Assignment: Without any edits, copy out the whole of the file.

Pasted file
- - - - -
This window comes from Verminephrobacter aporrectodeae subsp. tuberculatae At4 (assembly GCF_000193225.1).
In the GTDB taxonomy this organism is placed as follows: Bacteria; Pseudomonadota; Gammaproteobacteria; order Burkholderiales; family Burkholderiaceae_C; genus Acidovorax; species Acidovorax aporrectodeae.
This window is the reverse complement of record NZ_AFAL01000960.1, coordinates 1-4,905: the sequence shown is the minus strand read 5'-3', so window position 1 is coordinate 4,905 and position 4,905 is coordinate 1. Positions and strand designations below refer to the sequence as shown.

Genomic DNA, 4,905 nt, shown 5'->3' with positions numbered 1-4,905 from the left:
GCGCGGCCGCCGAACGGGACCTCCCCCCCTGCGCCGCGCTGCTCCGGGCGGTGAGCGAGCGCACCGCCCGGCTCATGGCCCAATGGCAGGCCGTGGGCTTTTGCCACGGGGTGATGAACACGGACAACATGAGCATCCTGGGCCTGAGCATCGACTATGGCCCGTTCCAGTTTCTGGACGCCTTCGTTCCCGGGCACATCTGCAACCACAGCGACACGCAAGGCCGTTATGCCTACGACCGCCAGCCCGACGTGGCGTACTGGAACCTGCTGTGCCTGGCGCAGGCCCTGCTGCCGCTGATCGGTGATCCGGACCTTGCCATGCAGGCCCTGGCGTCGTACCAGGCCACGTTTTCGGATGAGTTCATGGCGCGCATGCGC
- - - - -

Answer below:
This window comes from Verminephrobacter aporrectodeae subsp. tuberculatae At4 (assembly GCF_000193225.1).
In the GTDB taxonomy this organism is placed as follows: Bacteria; Pseudomonadota; Gammaproteobacteria; order Burkholderiales; family Burkholderiaceae_C; genus Acidovorax; species Acidovorax aporrectodeae.
This window is the reverse complement of record NZ_AFAL01000960.1, coordinates 1-4,905: the sequence shown is the minus strand read 5'-3', so window position 1 is coordinate 4,905 and position 4,905 is coordinate 1. Positions and strand designations below refer to the sequence as shown.

Genomic DNA, 4,905 nt, shown 5'->3' with positions numbered 1-4,905 from the left:
GCGCGGCCGCCGAACGGGACCTCCCCCCCTGCGCCGCGCTGCTCCGGGCGGTGAGCGAGCGCACCGCCCGGCTCATGGCCCAATGGCAGGCCGTGGGCTTTTGCCACGGGGTGATGAACACGGACAACATGAGCATCCTGGGCCTGAGCATCGACTATGGCCCGTTCCAGTTTCTGGACGCCTTCGTTCCCGGGCACATCTGCAACCACAGCGACACGCAAGGCCGTTATGCCTACGACCGCCAGCCCGACGTGGCGTACTGGAACCTGCTGTGCCTGGCGCAGGCCCTGCTGCCGCTGATCGGTGATCCGGACCTTGCCATGCAGGCCCTGGCGTCGTACCAGGCCACGTTTTCGGATGAGTTCATGGCGCGCATGCGC